Yours respectfully
Jno. Wasthington Jr.
Elizabeth A Pryor
August 13, 1852

—————————————– Next letter ———————————————-

[Small inscription at top of letter, perhaps back of warrant was coppied over the letter?
Wrote said day August 26th to Clerk of Court Essex Rappahannock and ??? 37 County and asked the clerk to put his certificate and seal on Warrant as soon as Mrs. Pryor sends it to hime and return the same to me.]

Richmond, Va
August 16, 1852

Dear Madam,

In reply to Mr. John Washington Jr letter of the 13th said and in compliance with his request will enclose to you Land Warrant No. 36.562 with the view to get your assignment and with it will endorese a certificate of Deposit No. 902 for $56.70/100 which will enable you to check out any amount under that sum as by [can’t read the word] your name on the back of the certificate you can pass it away to any body for the full amount.

This will pay you for your warrant, any deducted my commission therefrom for [?] the same.

The Warrant is already for your signature when the paper has been exectuted by you before a [witness?]. It will have to be sent  to the CH* to get a certificate and seal from the clerkof the court. And as you will have an opportunity to send the Warrant to the court house from Bestland**. I will trouble you to do so for me. I have this day written to the clerk of the court upon that subject.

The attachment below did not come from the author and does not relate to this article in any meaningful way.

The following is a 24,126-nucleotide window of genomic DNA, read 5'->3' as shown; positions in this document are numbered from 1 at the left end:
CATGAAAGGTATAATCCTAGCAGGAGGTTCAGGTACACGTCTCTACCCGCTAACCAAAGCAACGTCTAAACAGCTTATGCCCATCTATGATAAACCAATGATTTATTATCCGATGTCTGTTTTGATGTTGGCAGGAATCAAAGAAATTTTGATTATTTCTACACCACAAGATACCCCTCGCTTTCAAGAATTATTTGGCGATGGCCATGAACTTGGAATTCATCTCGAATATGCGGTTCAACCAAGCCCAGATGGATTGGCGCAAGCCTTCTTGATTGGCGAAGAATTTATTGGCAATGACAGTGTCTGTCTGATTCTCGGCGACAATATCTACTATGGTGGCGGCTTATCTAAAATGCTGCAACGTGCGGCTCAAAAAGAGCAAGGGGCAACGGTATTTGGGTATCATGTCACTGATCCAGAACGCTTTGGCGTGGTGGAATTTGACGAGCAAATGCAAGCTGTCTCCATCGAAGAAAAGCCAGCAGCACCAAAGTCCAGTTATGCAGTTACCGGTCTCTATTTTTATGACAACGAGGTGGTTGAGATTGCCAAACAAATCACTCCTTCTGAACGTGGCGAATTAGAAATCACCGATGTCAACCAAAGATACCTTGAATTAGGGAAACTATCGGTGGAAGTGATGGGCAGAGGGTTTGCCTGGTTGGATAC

You will be kind enough to acknowledge the receipt of the Warrant and said in your letter what disposition you have made with it. or in other words when did you send the warrrant to the CH.

Mrs. Eliz A Pryor
Bestland PO

Very respectfully yours,
John K Martin

* I believe “CH” stands for Court House
** Bestland is located in Essex Co., VA
++This sounds like Mrs. Pryor and her friend Mr. Washington wanted to know where the warrant was located and that Martin was offering to buy it but not locate it.

Pryors on Blackburn’s Fork of Roaring River in Jackson County, TN

Confluence of Blackburn Fork Creek and Roaring River, Jackson Co, TN Confluence of Blackburn Fork Creek and Roaring River, Jackson Co, TN

I’ve been using the TN and NC Land Grants to put together a picture of which Pryors lived near one-another, get an idea of where they were from, and who was related to whom.  More than 5 years ago I wrote about the Pryors in Jackson and Williamson Counties who seem  to be related (Leroy B. Pryor – Part II: Can We Connect the Cousins?). Knowing where they lived seems to add perspective to their connection.

Nancy Crocker b. 1764 is suspected to be related to the Pryors — Polly and Rhoda Pryor, daughters of Henry B. Pryor of Williamson Co. were living in Jackson County in 1850 and married Crocker brothers.

1828 Land Grant In Jackson County, TN. To David Lovall assignee of Nancy Crocker, 50 acres per survey dated 1 June 1827 on West Side of Blackburn Fork of Roaring River, house where Nancy Crocker formerly lived. Dated 11 Sept 1828.

There were several Pryors near William Swearingin in 1840– Nancy, Allen and Cinda. William Swearinging was on Blackburn’s Fork so it’s probably safe to assume that Nancy Allen and Cinda were also living near that location. It’s interesting to see the Bruington name because William H. Pryor of Overton County was connected to the Bruingtons.